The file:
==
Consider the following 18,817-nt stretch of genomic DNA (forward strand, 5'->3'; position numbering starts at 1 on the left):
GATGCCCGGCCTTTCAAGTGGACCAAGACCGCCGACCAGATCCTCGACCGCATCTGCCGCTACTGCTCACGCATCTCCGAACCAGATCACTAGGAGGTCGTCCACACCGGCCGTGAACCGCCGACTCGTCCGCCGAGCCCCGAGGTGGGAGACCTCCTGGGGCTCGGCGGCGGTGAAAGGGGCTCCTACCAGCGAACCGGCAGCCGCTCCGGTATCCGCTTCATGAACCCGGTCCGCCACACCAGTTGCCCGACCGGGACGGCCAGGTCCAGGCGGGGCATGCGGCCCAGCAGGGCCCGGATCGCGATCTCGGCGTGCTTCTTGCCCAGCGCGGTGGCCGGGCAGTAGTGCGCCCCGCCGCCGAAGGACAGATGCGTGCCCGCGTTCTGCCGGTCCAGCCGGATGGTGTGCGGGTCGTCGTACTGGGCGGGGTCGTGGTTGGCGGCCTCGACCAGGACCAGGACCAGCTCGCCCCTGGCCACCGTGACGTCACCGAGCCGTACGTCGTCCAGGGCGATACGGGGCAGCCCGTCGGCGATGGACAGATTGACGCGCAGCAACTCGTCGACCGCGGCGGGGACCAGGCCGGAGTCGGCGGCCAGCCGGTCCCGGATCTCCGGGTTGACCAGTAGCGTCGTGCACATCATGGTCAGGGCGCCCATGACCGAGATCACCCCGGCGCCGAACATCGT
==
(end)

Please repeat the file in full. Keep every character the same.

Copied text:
Consider the following 18,817-nt stretch of genomic DNA (forward strand, 5'->3'; position numbering starts at 1 on the left):
GATGCCCGGCCTTTCAAGTGGACCAAGACCGCCGACCAGATCCTCGACCGCATCTGCCGCTACTGCTCACGCATCTCCGAACCAGATCACTAGGAGGTCGTCCACACCGGCCGTGAACCGCCGACTCGTCCGCCGAGCCCCGAGGTGGGAGACCTCCTGGGGCTCGGCGGCGGTGAAAGGGGCTCCTACCAGCGAACCGGCAGCCGCTCCGGTATCCGCTTCATGAACCCGGTCCGCCACACCAGTTGCCCGACCGGGACGGCCAGGTCCAGGCGGGGCATGCGGCCCAGCAGGGCCCGGATCGCGATCTCGGCGTGCTTCTTGCCCAGCGCGGTGGCCGGGCAGTAGTGCGCCCCGCCGCCGAAGGACAGATGCGTGCCCGCGTTCTGCCGGTCCAGCCGGATGGTGTGCGGGTCGTCGTACTGGGCGGGGTCGTGGTTGGCGGCCTCGACCAGGACCAGGACCAGCTCGCCCCTGGCCACCGTGACGTCACCGAGCCGTACGTCGTCCAGGGCGATACGGGGCAGCCCGTCGGCGATGGACAGATTGACGCGCAGCAACTCGTCGACCGCGGCGGGGACCAGGCCGGAGTCGGCGGCCAGCCGGTCCCGGATCTCCGGGTTGACCAGTAGCGTCGTGCACATCATGGTCAGGGCGCCCATGACCGAGATCACCCCGGCGCCGAACATCGT